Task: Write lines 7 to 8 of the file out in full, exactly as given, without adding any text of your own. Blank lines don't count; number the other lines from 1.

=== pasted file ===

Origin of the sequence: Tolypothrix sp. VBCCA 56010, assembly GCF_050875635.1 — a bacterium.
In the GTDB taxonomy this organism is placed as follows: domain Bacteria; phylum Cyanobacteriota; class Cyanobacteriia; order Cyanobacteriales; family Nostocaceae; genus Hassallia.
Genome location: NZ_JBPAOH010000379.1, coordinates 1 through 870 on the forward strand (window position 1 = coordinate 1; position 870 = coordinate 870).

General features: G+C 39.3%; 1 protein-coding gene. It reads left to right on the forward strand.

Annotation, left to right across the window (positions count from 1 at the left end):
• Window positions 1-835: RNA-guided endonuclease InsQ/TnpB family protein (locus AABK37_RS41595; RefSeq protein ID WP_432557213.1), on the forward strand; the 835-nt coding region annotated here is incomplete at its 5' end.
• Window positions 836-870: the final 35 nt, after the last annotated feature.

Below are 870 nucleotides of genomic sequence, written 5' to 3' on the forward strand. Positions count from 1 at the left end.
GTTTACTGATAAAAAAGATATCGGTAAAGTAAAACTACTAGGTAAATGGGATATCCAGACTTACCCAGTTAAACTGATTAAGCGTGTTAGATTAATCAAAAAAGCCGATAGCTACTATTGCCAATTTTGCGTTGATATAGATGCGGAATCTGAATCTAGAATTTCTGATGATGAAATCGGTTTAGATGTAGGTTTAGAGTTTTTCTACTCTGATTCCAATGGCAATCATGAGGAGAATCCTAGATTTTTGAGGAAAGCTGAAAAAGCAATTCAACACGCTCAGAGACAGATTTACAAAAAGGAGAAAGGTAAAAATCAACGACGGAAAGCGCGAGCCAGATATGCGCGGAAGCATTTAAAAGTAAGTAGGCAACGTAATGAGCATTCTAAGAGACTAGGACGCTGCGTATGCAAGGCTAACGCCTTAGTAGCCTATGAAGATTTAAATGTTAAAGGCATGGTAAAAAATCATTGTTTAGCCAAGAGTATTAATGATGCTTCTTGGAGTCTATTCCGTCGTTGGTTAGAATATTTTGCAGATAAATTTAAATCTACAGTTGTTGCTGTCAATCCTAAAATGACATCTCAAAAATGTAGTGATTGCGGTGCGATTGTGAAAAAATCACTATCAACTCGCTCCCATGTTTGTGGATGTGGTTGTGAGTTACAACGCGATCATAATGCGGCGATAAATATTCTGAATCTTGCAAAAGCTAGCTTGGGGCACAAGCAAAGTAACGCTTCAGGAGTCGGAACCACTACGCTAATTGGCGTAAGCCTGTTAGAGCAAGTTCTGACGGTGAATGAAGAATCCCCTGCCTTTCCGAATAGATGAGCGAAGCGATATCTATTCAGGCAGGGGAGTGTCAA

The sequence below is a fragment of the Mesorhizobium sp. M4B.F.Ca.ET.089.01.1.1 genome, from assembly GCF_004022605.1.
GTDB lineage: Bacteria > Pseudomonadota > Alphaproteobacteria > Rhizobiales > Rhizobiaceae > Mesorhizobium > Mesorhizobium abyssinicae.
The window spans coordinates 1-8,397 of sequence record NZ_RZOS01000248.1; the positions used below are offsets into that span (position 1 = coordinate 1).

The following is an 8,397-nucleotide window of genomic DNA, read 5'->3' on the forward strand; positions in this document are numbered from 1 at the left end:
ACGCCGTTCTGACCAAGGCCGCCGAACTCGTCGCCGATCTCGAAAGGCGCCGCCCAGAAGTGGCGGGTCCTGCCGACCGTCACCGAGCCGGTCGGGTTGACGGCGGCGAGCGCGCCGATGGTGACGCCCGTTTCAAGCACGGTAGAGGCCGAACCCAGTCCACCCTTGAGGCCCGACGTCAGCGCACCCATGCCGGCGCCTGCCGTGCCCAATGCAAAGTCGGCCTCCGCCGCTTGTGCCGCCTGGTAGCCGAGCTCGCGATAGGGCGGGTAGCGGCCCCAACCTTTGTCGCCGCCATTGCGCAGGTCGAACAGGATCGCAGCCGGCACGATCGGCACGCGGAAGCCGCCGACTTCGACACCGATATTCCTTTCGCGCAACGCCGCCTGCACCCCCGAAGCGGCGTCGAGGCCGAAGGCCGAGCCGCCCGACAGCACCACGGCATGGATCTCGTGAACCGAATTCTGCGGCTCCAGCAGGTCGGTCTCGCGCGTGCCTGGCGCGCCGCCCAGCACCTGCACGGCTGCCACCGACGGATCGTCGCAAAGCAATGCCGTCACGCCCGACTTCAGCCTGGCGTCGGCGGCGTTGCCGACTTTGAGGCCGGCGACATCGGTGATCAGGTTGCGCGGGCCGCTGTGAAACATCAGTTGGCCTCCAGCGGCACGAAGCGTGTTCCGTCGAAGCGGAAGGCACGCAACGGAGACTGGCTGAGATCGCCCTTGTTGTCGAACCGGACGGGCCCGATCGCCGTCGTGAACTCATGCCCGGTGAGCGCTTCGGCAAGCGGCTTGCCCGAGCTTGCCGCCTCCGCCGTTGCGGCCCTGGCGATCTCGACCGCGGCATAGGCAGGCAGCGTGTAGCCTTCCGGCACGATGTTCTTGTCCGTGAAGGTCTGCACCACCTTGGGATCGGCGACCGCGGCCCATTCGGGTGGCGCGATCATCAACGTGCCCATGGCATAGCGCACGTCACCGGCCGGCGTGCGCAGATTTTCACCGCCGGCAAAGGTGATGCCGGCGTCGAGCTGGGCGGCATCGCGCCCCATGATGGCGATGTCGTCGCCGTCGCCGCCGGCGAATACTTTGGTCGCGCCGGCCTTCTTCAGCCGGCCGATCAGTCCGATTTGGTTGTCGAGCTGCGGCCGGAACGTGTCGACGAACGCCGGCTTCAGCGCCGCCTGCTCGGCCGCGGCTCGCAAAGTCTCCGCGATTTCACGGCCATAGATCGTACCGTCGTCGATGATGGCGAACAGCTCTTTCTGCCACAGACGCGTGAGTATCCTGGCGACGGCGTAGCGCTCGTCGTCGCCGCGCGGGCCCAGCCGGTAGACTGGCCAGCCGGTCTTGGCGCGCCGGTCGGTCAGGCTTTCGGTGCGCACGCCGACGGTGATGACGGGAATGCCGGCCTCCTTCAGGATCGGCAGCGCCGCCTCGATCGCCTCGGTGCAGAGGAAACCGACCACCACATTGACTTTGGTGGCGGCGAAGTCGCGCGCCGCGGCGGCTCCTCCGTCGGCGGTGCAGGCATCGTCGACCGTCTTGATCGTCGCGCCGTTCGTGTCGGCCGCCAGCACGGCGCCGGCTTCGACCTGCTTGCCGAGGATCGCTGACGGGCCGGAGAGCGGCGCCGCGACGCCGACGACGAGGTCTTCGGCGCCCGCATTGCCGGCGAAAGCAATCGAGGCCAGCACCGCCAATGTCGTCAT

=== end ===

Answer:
• Window positions 836-870: the final 35 nt, after the last annotated feature.

Below are 870 nucleotides of genomic sequence, written 5' to 3' on the forward strand. Positions count from 1 at the left end.